News Releases

Orange Lake plant treatments scheduled

News Release

Friday, October 14, 2016

Media contact: Karen Parker, 386-754-1294

The Florida Fish and Wildlife Conservation Commission (FWC) is planning to conduct aquatic plant control treatments via helicopter on Orange Lake.

During the week of Oct. 17-21, aquatic plants will be treated on two areas of Orange Lake in Alachua County, weather permitting:

  • 60 acres on the south shore of McIntosh Bay immediately east of the Heagy-Burry Boat Ramp.
  • 40 acres on the west shore of the main lake immediately south of the Mike’s Fish Camp canal.

The goal of the treatments is to restore shallow marsh habitat by controlling excessive growth of willows and other woody shrubs on the bottom of the lake, which resulted from the 2012-13 drought. This will benefit fish and wildlife habitat, and improve access for boaters, anglers and waterfowl hunters.

The prescribed treatments are based on the habitat mapping and analysis of the lake conducted by the FWC Orange Creek Basin Interagency Working Group. They are consistent with the Orange Lake Habitat Management Plan, recently developed in collaboration with the local stakeholder community. Both of these documents are available at: OrangeCreekBasin.wordpress.comExternal Website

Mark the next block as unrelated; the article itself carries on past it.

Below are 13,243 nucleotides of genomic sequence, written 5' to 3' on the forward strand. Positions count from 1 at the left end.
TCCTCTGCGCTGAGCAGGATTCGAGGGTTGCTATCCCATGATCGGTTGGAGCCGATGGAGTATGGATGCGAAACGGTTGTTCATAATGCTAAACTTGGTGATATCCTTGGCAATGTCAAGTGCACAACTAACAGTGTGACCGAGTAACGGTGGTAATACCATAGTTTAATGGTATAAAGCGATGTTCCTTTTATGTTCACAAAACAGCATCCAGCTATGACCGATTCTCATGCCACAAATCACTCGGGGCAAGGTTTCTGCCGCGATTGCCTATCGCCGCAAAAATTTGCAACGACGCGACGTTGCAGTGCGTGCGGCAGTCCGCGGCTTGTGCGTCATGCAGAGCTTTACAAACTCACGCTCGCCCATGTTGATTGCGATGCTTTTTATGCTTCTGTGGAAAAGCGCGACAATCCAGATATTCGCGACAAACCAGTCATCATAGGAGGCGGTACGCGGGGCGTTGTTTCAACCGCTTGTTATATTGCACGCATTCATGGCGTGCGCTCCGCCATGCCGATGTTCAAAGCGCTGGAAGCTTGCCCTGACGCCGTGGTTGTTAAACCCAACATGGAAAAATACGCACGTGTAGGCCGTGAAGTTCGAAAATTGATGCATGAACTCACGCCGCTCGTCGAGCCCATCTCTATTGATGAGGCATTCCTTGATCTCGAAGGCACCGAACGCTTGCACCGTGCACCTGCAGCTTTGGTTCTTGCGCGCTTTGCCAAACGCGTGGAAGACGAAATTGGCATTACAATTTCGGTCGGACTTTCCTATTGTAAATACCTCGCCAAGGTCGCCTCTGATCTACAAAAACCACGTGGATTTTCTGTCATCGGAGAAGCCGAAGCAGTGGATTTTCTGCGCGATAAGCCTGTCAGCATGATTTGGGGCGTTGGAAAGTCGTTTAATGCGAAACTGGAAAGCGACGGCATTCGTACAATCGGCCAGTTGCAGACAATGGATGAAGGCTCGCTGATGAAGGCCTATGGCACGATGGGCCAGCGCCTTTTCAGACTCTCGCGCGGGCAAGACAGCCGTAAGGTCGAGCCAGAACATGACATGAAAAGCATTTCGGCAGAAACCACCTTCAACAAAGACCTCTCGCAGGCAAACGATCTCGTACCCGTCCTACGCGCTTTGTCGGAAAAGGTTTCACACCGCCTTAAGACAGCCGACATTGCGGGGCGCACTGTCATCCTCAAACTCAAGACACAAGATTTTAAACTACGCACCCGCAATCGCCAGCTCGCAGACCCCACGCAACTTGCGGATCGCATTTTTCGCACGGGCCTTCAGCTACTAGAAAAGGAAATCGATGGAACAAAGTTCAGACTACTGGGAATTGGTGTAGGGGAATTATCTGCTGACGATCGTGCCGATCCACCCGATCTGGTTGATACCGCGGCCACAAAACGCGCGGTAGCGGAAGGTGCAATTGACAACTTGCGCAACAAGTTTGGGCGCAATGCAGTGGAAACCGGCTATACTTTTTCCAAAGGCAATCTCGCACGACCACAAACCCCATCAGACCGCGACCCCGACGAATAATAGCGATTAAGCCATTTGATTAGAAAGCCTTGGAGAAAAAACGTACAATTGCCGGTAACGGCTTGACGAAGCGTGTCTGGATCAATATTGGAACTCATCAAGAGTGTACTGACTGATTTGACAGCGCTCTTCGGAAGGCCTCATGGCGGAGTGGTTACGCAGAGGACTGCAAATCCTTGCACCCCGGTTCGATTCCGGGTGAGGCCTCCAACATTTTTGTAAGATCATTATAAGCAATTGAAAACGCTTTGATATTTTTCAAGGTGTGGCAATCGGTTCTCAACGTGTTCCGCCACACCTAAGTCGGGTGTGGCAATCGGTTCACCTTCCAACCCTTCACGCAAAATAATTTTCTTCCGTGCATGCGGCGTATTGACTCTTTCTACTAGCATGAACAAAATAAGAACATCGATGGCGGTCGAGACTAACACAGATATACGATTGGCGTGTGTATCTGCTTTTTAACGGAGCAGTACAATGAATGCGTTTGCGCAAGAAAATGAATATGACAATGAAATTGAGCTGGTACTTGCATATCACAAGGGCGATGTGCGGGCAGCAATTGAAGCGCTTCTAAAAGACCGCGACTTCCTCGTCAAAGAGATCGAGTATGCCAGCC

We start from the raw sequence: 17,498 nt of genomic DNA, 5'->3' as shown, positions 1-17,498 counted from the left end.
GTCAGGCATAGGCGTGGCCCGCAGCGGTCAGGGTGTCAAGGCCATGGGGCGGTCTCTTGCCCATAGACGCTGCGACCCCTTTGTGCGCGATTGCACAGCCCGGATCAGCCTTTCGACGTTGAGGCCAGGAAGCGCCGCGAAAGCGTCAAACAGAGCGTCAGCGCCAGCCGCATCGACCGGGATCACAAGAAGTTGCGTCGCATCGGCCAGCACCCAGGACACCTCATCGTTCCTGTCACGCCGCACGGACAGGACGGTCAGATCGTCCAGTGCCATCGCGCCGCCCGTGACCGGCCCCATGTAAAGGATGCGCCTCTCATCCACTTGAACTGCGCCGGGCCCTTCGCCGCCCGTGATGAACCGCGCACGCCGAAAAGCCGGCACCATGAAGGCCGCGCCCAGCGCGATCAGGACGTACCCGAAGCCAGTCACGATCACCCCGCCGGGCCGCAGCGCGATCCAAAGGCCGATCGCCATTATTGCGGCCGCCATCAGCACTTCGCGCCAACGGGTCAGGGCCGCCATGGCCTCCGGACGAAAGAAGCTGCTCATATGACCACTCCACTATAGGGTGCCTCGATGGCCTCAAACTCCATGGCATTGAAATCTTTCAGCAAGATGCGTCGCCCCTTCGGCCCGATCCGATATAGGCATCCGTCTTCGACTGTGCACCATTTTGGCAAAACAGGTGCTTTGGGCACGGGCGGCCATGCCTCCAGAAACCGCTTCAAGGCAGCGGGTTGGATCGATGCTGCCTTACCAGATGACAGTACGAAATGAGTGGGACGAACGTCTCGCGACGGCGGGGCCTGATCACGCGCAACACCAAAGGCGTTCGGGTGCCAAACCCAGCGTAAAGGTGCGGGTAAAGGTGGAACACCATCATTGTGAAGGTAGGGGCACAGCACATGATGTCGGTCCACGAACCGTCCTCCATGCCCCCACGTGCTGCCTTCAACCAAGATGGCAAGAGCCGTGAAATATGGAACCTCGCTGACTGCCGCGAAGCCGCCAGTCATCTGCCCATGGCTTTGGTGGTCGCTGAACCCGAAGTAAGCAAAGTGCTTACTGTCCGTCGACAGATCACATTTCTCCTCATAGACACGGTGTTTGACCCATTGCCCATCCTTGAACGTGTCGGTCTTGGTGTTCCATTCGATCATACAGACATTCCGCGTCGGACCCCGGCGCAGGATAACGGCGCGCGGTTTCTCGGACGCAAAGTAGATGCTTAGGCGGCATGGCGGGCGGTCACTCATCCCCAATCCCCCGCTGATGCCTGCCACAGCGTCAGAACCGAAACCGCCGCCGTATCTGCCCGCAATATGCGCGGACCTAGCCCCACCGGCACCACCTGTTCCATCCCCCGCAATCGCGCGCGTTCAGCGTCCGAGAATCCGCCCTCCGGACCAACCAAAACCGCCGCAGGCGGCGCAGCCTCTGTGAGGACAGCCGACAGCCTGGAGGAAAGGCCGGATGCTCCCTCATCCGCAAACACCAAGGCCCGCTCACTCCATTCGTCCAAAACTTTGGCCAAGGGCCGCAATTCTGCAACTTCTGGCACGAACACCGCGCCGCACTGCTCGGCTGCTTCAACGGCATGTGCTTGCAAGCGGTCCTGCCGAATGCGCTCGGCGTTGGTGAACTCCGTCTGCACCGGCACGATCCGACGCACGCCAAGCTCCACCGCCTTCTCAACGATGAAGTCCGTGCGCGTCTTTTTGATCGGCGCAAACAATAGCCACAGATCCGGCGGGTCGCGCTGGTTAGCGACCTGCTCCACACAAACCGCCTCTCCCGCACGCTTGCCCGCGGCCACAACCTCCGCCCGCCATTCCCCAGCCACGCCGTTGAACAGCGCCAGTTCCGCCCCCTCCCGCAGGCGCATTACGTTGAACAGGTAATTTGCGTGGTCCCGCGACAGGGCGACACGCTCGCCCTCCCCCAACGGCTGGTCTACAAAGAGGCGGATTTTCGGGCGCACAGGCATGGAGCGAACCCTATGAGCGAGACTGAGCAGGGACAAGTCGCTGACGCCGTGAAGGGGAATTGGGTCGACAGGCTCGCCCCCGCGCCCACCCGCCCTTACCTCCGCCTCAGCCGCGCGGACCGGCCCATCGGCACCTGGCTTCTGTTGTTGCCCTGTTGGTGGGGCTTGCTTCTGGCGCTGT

The herbicide selected for the Orange Lake treatments is approved by the U.S. Environmental Protection Agency for use in lakes. No treatment-related restrictions on fishing, swimming or irrigation are necessary.

For additional details regarding the upcoming herbicide application on Orange Lake, contact Patrick McCord, project manager, at 352-732-1225. 

During the same time frame, the FWC also will be assisting the St. Johns River Water Management District with a similar treatment aimed at improving shallow marsh habitat for waterfowl and other wetland-associated wildlife on the Orange Creek Restoration Area, east of Highway 301 near Orange Lake. The vegetation targeted for treatment includes 220 acres of cattail, willow and floating tussocks within the Public Small Game Hunting Area on the lake.

FWC Facts:
Gulf sturgeon are considered anadromous, from the Greek, meaning fishes that travel back and forth between fresh and salt water.

Learn More at AskFWC